Penn State Football Coach Fired, Unable to Finish Season

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By: Megan Gosch

Joe Paterno, Penn State University's head football coach of 46 years, was fired Wednesday night in relation to the sex abuse scandal involving the former assistant coach.
Paterno, who had announced early Wednesday that he would be retiring at the end of the season, will be replaced by Tom Bradley, the defensive coordinator, reported the New York Times.
Graham B. Spanier, Penn State's President, was also fired in relation to the scandal involving the school's former assistant coach Jerry Sandusky. Spanier was removed by the Board of Trustees for failing to fully address the scandal and taking precautionary measures to prevent further assaults.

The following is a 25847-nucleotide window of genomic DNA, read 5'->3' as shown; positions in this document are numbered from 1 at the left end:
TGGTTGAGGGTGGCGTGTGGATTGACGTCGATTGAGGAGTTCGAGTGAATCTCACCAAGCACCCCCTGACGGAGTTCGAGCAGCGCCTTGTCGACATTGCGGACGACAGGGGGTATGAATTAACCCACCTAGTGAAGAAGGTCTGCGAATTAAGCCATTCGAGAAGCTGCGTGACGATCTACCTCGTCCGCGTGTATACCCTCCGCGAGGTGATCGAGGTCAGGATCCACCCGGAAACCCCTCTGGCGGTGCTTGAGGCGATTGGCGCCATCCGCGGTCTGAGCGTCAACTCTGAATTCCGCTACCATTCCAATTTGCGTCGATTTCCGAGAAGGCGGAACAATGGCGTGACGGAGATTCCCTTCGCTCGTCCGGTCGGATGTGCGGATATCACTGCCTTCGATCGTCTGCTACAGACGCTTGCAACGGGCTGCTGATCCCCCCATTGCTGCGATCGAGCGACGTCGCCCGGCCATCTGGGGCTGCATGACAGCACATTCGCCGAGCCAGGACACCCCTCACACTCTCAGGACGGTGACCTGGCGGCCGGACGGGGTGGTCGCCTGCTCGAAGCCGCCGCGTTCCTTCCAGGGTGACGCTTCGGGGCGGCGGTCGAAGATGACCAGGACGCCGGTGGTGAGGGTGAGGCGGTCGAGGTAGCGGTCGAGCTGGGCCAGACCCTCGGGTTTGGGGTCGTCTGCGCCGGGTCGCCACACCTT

Sandusky has been charged with sexually abusing eight boys over the course of 15 years. Spanier and Paterno were aware of the assaults for some time and failed to take forceful action in removing Sandusky.
After the announcement of Paterno's dismissal, over a thousand angry Penn State students stormed the university administration building, chanting "hell no, Joe won't go," reported the Guardian.

Mexico's Second in Command Killed in Copter Crash

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By: Megan Gosch

Mexico's Secretary of Interior and seven others were killed Friday in a helicopter crash, possibly caused by fog or bad weather.